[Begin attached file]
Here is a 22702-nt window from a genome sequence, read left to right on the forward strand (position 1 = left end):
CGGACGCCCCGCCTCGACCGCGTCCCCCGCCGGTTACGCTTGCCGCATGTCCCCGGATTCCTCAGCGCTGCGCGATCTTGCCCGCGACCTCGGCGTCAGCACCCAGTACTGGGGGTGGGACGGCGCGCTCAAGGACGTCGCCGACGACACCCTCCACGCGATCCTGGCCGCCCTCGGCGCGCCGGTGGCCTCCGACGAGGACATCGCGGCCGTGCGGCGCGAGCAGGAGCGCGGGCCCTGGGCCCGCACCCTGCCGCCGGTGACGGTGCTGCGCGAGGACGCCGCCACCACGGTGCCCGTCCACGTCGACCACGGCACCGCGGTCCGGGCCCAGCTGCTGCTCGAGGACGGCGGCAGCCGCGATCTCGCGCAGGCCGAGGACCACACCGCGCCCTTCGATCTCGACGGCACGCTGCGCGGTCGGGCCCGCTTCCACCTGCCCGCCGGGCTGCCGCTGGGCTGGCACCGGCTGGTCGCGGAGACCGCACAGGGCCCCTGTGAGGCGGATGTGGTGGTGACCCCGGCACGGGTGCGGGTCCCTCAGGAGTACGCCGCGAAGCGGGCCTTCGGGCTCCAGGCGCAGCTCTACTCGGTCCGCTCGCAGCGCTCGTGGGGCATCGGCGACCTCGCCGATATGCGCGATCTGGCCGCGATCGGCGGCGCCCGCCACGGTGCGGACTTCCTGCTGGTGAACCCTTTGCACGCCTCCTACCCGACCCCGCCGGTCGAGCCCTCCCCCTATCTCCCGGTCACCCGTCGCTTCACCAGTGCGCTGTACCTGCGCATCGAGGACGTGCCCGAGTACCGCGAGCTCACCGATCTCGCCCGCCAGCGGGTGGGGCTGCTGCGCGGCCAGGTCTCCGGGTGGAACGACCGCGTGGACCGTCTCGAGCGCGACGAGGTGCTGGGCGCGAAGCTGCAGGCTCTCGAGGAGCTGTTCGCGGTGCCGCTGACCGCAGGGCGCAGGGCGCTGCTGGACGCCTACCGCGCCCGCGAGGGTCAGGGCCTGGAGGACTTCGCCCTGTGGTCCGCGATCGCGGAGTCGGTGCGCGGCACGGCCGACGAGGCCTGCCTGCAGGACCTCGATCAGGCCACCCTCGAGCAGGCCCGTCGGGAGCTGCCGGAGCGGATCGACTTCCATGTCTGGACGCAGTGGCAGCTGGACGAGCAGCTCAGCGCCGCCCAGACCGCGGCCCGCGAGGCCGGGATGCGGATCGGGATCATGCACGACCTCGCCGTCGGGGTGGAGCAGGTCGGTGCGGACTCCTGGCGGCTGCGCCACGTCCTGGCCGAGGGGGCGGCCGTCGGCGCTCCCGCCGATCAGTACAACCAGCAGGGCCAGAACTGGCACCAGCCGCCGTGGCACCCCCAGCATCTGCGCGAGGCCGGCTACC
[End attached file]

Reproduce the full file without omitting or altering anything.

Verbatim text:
Here is a 22702-nt window from a genome sequence, read left to right on the forward strand (position 1 = left end):
CGGACGCCCCGCCTCGACCGCGTCCCCCGCCGGTTACGCTTGCCGCATGTCCCCGGATTCCTCAGCGCTGCGCGATCTTGCCCGCGACCTCGGCGTCAGCACCCAGTACTGGGGGTGGGACGGCGCGCTCAAGGACGTCGCCGACGACACCCTCCACGCGATCCTGGCCGCCCTCGGCGCGCCGGTGGCCTCCGACGAGGACATCGCGGCCGTGCGGCGCGAGCAGGAGCGCGGGCCCTGGGCCCGCACCCTGCCGCCGGTGACGGTGCTGCGCGAGGACGCCGCCACCACGGTGCCCGTCCACGTCGACCACGGCACCGCGGTCCGGGCCCAGCTGCTGCTCGAGGACGGCGGCAGCCGCGATCTCGCGCAGGCCGAGGACCACACCGCGCCCTTCGATCTCGACGGCACGCTGCGCGGTCGGGCCCGCTTCCACCTGCCCGCCGGGCTGCCGCTGGGCTGGCACCGGCTGGTCGCGGAGACCGCACAGGGCCCCTGTGAGGCGGATGTGGTGGTGACCCCGGCACGGGTGCGGGTCCCTCAGGAGTACGCCGCGAAGCGGGCCTTCGGGCTCCAGGCGCAGCTCTACTCGGTCCGCTCGCAGCGCTCGTGGGGCATCGGCGACCTCGCCGATATGCGCGATCTGGCCGCGATCGGCGGCGCCCGCCACGGTGCGGACTTCCTGCTGGTGAACCCTTTGCACGCCTCCTACCCGACCCCGCCGGTCGAGCCCTCCCCCTATCTCCCGGTCACCCGTCGCTTCACCAGTGCGCTGTACCTGCGCATCGAGGACGTGCCCGAGTACCGCGAGCTCACCGATCTCGCCCGCCAGCGGGTGGGGCTGCTGCGCGGCCAGGTCTCCGGGTGGAACGACCGCGTGGACCGTCTCGAGCGCGACGAGGTGCTGGGCGCGAAGCTGCAGGCTCTCGAGGAGCTGTTCGCGGTGCCGCTGACCGCAGGGCGCAGGGCGCTGCTGGACGCCTACCGCGCCCGCGAGGGTCAGGGCCTGGAGGACTTCGCCCTGTGGTCCGCGATCGCGGAGTCGGTGCGCGGCACGGCCGACGAGGCCTGCCTGCAGGACCTCGATCAGGCCACCCTCGAGCAGGCCCGTCGGGAGCTGCCGGAGCGGATCGACTTCCATGTCTGGACGCAGTGGCAGCTGGACGAGCAGCTCAGCGCCGCCCAGACCGCGGCCCGCGAGGCCGGGATGCGGATCGGGATCATGCACGACCTCGCCGTCGGGGTGGAGCAGGTCGGTGCGGACTCCTGGCGGCTGCGCCACGTCCTGGCCGAGGGGGCGGCCGTCGGCGCTCCCGCCGATCAGTACAACCAGCAGGGCCAGAACTGGCACCAGCCGCCGTGGCACCCCCAGCATCTGCGCGAGGCCGGCTACC